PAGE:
But Communist rule in eastern Europe had also damped down hatred and murderous impulses, and the slaughter in Yugoslavia represents the return of the repressed just as much as elections in Russia do. From this point of view, Thoreau was an optimist. The human heart is strong and resilient, and completely recalcitrant. You can make laws or exercise terror to make people mute, but you cannot make them want to give up their voices. You can make people refrain from murder, but it appears you cannot make them love their neighbor, or even make them not murderous. When the Soviet snows melted away, all life, it seems, went on before.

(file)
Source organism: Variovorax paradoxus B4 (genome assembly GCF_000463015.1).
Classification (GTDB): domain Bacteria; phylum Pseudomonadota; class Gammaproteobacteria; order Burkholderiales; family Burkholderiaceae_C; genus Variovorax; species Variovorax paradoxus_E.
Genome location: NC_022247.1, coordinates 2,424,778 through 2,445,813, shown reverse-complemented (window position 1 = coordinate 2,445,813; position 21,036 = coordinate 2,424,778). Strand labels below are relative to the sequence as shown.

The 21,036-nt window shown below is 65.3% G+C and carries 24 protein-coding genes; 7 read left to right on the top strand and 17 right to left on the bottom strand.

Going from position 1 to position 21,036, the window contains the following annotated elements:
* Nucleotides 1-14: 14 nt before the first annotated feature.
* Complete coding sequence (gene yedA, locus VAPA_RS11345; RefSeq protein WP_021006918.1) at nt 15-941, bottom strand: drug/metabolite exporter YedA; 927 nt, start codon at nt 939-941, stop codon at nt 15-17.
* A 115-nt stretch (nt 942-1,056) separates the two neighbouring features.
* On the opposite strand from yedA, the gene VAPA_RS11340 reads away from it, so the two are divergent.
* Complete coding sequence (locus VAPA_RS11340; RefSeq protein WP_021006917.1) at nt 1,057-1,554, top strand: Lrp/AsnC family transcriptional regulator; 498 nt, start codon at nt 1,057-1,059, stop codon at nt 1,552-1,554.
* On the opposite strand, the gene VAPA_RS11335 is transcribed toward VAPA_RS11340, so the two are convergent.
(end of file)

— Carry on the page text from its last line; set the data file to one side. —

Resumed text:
Orwell was a hysteric. He believed that government can instill fanaticism. Perhaps it can for a short time, but humans bend back to their original shape, like the grass after the hound has arisen from its sleep. It seems more likely, if you look around the world today, that fundamentalisms arise in opposition to government, not because of it. Like democracy and capitalism, government of any kind and fundamentalism follow different rulebooks. Fundamentalism, like capitalism, is a means to an end; fundamentalists believe that the kingdom of heaven, whatever that represents to them, will reign on earth, or that the millenium will arrive and end everything and we will live in heaven. But all governments, even autocratic ones, obey a law of permanence which contradicts all fundamentalism. Once fundamentalists conquer, as they did in Iran, the bureaucrats and pragmatists come to the fore. Running around, screaming and seizing embassy buildings is all very well, but someone must make sure the milk is delivered and the trains run. 1984 represented a world of constantly organized alarms and diversions, show trials, and other spectacles to keep people diverted, frightened and obedient; but the Soviet, Iranian and Chinese experiences all prove that you can only keep that up for so many decades. Not only are the people not convinced, but after a while even the leaders tire and cannot continue. The experiment, as T.S. Eliot said, ends "not with a bang but a whimper." A bittersweet article in the Times described Iranian teenagers, born under the government of the mullahs, sneaking up into the mountains where the girls can take off the chador and everyone behaves like teenagers everywhere, while Iranian politicians try to convince the West that the fatwa against Salman Rushdie, though it can never be rescinded, will not be "enforced". In China, everyone knows it is just a matter of time until the promise made by and to the young man who stood in front of the tank--the most moving image of the late twentieth century--is fulfilled.